Liam Neeson and Lesley Manville light up cinemas this weekend in Ordinary Love.
Ordinary Love ****1/2
Directing duo Lisa Barros D'Sa and Glenn Leyburn's (interviewed above and pictured with Lesley Manville) third feature is far from ordinary.
Armed with an incandescent screenplay and unforgettable performances, Ordinary Love is affecting in its own quiet way, as it showcases a deeply moving portrait of a marriage tested after a cancer diagnosis.
A powerfully understated performance by Lesley Manville elevates a story we think we've seen before into a truly touching, poignant drama, while Liam Neeson's unforced charm brings a surprisingly buoyant and profoundly moving edge to what could have been a mawkish character study. We root for their happiness even though we know only heartache and challenges lie ahead. Read our full review here.
Motherless Brooklyn **1/2
Motherless Brooklyn has all the elements to make a great crime drama, but it meanders its way into the meh.
The film was a passion project for writer, director, producer and star Edward Norton and he takes the lead role of private investigator Lionel Essrog, a man who becomes set on getting to the bottom of the suspicious killing of his friend and mentor. Whether it's a passion or vanity project, is up for debate.
Set in 1950s New York, but based on a novel of the same name set in the 1990s, Norton goes noir and though the storyline itself, and the look and feel of the film, promise something great, the execution doesn't hit the mark. Read our full review here.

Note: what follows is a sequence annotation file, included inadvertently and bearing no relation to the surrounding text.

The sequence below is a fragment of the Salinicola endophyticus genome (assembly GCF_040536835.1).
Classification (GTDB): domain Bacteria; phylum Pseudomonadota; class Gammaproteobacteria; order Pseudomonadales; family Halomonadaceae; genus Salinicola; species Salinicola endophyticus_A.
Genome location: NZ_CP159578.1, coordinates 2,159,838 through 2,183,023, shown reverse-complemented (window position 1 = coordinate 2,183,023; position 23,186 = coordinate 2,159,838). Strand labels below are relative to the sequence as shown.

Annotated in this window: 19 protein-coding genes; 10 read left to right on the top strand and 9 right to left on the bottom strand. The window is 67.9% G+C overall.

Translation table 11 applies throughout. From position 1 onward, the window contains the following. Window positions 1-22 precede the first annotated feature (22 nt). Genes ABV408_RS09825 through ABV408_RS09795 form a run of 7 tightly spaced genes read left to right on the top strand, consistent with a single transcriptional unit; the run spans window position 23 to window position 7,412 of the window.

Honey Boy ***1/2
Shia LaBeouf buffs his crown as one of Hollywood's trickiest maverick (not that there are too many of those anymore) in his new close to home semi-autobiographical movie. He takes the lead role of James, a washed-up rodeo clown, former felon and full time fantasist, a character based on LeBeouf’s own wayward father.
This unsavoury figure, who looks like he’s just stepped off the set of Easy Rider, Is "managing" the career of his child actor son, 12-year-old Otis (a truly superb Noah Jupe), another parallel with LeBeouf’s former life as a child star who went on to blockbuster success and then rejected it all and entered the free fall that has fed his recent creative energies. Read our full review here.
So Long, My Son *****
So Long, My Son, whose original title in Mandarin is Di Jiu Tian Chang, is an easily accessible, beautifully-wrought work of cinema whose universal human story of heartbreak and tragedy is spellbinding.
This remarkable film explores the consequences, in a thirty-year span, of China's population measure, the One-Child Policy, which prevailed from 1979 to 2013. Two young couples, who are such firm friends that they consider themselves brothers and sisters, drift apart following two episodes which fracture the relationship. Each of the couples has boys who are as close as twins.
All is relatively hunky dory until one of the boys is drowned while the boys are swimming with pals at a local reservoir. Such is director and co-screen-writer Wang Xiaoshuai's narrative guile, that the details of how the drowning occurred are withheld until the film's moving coda. Yet the details prove crucial to the resolution of the saga, which at certain moments has the impact of an epic tale. Read our full review here.
The Last Right ** 1/2
The Irish and death. Death and the Irish. It's a mix of reverence and gallows humour that needs to tread a fine line and one which writer-director Aoife Crehan tackles in her likeable but misfiring debut feature.